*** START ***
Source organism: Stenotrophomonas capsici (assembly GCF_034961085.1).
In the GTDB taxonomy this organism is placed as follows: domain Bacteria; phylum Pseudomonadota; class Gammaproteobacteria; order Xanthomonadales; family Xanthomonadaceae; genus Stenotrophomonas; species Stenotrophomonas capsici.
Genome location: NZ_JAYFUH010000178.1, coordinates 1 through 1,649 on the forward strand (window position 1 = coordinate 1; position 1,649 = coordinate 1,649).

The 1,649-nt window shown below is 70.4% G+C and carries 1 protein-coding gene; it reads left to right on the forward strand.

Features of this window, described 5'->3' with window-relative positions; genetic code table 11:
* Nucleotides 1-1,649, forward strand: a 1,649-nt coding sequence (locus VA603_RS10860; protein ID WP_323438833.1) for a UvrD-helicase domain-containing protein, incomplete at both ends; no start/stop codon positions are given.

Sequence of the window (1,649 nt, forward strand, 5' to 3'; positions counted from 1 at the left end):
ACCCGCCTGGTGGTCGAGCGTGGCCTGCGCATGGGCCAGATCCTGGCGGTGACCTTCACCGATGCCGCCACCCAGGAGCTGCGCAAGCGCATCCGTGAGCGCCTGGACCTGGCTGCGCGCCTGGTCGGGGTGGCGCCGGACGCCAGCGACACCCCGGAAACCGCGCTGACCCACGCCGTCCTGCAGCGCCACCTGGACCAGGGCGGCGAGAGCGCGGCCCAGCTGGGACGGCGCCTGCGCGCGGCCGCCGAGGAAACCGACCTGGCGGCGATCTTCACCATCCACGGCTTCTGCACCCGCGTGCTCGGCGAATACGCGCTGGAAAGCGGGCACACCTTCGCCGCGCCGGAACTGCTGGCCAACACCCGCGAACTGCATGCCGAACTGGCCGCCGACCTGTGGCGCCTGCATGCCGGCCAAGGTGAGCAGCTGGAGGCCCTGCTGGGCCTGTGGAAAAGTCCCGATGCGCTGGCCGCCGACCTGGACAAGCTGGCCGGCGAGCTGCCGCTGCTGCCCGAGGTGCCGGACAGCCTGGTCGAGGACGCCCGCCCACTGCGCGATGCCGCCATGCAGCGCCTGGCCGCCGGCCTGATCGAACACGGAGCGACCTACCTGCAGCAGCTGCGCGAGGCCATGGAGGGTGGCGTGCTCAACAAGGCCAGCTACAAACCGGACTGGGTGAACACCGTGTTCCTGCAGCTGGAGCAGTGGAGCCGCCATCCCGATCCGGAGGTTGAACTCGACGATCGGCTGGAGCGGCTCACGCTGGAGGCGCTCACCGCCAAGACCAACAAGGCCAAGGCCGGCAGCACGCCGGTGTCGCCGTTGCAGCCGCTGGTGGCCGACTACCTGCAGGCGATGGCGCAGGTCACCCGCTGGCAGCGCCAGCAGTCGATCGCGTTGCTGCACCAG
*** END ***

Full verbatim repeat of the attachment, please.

Source organism: Stenotrophomonas capsici (assembly GCF_034961085.1).
In the GTDB taxonomy this organism is placed as follows: domain Bacteria; phylum Pseudomonadota; class Gammaproteobacteria; order Xanthomonadales; family Xanthomonadaceae; genus Stenotrophomonas; species Stenotrophomonas capsici.
Genome location: NZ_JAYFUH010000178.1, coordinates 1 through 1,649 on the forward strand (window position 1 = coordinate 1; position 1,649 = coordinate 1,649).

The 1,649-nt window shown below is 70.4% G+C and carries 1 protein-coding gene; it reads left to right on the forward strand.

Features of this window, described 5'->3' with window-relative positions; genetic code table 11:
* Nucleotides 1-1,649, forward strand: a 1,649-nt coding sequence (locus VA603_RS10860; protein ID WP_323438833.1) for a UvrD-helicase domain-containing protein, incomplete at both ends; no start/stop codon positions are given.

Sequence of the window (1,649 nt, forward strand, 5' to 3'; positions counted from 1 at the left end):
ACCCGCCTGGTGGTCGAGCGTGGCCTGCGCATGGGCCAGATCCTGGCGGTGACCTTCACCGATGCCGCCACCCAGGAGCTGCGCAAGCGCATCCGTGAGCGCCTGGACCTGGCTGCGCGCCTGGTCGGGGTGGCGCCGGACGCCAGCGACACCCCGGAAACCGCGCTGACCCACGCCGTCCTGCAGCGCCACCTGGACCAGGGCGGCGAGAGCGCGGCCCAGCTGGGACGGCGCCTGCGCGCGGCCGCCGAGGAAACCGACCTGGCGGCGATCTTCACCATCCACGGCTTCTGCACCCGCGTGCTCGGCGAATACGCGCTGGAAAGCGGGCACACCTTCGCCGCGCCGGAACTGCTGGCCAACACCCGCGAACTGCATGCCGAACTGGCCGCCGACCTGTGGCGCCTGCATGCCGGCCAAGGTGAGCAGCTGGAGGCCCTGCTGGGCCTGTGGAAAAGTCCCGATGCGCTGGCCGCCGACCTGGACAAGCTGGCCGGCGAGCTGCCGCTGCTGCCCGAGGTGCCGGACAGCCTGGTCGAGGACGCCCGCCCACTGCGCGATGCCGCCATGCAGCGCCTGGCCGCCGGCCTGATCGAACACGGAGCGACCTACCTGCAGCAGCTGCGCGAGGCCATGGAGGGTGGCGTGCTCAACAAGGCCAGCTACAAACCGGACTGGGTGAACACCGTGTTCCTGCAGCTGGAGCAGTGGAGCCGCCATCCCGATCCGGAGGTTGAACTCGACGATCGGCTGGAGCGGCTCACGCTGGAGGCGCTCACCGCCAAGACCAACAAGGCCAAGGCCGGCAGCACGCCGGTGTCGCCGTTGCAGCCGCTGGTGGCCGACTACCTGCAGGCGATGGCGCAGGTCACCCGCTGGCAGCGCCAGCAGTCGATCGCGTTGCTGCACCAG